Of course, this code is not thread-safe, so if you really wanted to do this type of really, really low-level optimization and keep things thread safe, you’d have to use a mutex to protect this code, perhaps falling back to the non-static array variant if the function is called while another thread holds the lock.

One downside of this approach is that you don’t really have any control over the allocation of the array, in particular you probably won’t be able to ask for huge pages (perhaps you can if the array lives in the .bss and you do a madvise before the page is accessed – but there are a lot of issues to work out).

Another approach is to keep using a dynamically allocated counters array, but JIT-compile the core loop embedding the array offset as a static offset in the same way as above. Yes, a crazy hack.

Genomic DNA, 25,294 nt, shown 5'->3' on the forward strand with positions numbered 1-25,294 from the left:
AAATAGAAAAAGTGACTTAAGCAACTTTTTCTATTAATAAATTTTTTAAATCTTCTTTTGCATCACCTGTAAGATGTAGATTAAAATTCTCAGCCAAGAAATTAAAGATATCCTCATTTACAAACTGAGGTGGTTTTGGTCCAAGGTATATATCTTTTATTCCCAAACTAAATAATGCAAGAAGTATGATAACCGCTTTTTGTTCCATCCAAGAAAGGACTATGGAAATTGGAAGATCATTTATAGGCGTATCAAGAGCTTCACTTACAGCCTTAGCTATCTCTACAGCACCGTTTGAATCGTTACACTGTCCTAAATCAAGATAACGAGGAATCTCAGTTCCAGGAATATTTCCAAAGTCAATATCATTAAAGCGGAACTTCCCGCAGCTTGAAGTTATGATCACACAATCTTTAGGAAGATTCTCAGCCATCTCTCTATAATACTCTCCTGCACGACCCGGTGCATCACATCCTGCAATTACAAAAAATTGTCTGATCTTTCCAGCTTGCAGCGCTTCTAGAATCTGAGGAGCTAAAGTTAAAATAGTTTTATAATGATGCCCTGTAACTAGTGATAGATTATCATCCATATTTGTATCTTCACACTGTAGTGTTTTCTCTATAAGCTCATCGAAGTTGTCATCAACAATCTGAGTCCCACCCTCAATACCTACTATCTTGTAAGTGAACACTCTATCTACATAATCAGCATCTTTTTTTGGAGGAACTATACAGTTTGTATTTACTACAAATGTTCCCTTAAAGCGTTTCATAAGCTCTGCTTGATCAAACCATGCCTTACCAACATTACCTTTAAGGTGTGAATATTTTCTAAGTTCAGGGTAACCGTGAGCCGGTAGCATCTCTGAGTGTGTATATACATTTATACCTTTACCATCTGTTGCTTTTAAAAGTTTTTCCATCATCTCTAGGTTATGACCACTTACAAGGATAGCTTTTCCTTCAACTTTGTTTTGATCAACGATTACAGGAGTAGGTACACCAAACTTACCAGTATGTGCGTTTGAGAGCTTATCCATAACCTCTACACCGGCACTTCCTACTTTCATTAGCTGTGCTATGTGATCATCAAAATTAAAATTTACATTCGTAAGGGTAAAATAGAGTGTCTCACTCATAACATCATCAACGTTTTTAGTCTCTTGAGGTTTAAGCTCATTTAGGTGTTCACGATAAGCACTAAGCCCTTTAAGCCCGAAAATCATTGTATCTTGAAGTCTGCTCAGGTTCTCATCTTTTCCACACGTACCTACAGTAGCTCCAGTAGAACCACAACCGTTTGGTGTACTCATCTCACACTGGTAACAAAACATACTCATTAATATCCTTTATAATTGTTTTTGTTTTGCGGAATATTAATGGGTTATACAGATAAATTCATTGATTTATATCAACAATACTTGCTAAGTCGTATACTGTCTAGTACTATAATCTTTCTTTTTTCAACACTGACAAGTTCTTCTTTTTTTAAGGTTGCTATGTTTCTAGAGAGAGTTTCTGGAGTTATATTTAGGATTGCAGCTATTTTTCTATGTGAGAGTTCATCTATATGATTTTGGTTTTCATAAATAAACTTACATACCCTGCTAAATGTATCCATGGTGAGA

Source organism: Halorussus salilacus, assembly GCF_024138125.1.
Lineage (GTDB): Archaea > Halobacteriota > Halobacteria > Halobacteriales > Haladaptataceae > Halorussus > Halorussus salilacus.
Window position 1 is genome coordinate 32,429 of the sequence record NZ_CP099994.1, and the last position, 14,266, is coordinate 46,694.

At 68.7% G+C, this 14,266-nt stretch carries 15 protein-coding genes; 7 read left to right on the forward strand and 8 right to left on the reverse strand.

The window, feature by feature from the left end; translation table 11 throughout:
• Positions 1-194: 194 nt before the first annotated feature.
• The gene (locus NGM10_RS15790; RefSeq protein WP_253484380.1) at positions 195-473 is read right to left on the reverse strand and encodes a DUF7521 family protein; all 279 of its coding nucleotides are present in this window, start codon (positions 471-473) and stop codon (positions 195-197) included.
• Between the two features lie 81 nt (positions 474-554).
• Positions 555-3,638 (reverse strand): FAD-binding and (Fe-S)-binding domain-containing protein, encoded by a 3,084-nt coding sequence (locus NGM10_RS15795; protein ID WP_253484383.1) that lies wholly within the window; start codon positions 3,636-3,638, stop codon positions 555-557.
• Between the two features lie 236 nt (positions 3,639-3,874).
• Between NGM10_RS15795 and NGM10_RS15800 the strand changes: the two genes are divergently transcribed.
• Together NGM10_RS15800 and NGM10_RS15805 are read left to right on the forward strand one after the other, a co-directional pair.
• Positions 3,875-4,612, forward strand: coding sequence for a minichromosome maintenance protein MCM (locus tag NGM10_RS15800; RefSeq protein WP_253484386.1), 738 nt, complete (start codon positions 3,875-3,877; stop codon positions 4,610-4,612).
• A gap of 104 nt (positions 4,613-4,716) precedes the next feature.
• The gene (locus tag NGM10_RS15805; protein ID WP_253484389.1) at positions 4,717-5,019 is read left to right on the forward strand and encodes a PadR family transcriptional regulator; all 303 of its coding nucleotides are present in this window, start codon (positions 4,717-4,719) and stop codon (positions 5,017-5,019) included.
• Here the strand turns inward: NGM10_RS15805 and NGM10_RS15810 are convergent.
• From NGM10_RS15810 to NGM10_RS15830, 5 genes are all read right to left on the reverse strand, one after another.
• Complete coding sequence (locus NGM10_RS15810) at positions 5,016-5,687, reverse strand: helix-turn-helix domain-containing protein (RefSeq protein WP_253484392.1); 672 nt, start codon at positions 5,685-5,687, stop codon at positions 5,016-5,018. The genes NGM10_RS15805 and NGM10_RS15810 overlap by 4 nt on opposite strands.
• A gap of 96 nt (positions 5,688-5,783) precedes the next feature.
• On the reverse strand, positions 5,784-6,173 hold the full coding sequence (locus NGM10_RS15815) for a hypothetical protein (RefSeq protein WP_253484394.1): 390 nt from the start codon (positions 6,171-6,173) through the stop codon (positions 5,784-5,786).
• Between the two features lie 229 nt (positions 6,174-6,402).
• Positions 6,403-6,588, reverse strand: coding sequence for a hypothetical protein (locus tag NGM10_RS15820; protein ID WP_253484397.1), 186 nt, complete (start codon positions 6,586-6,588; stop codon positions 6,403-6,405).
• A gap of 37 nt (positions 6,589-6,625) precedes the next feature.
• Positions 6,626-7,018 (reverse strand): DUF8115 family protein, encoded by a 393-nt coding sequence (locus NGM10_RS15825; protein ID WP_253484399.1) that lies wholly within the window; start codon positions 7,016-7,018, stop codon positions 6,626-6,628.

I think the issue is that both the data and counter arrays are
competing for the same space in L3, such that increasing the number or
size of the data arrays causes significantly slower results.

How big was the counter array? I thought that most of the performance effects as probably related to L1 cache misses on the counter array: stores to L2 (i.e., stores that miss in L1 bit hit in L2) have a speed limit of 3 cycles per store, so any result less than 3 cycles indicates that you are getting at least some hits in L1 for the counter increments, which I think requires a small counter array (or dense values, i.e., more than one hit in the same cache line).

4. Travis Downs says:

I was using textbook C++ with iterators and STL algorithms. Converting
the problem into lower-level code (using pointers or indexes) seems
better for performance.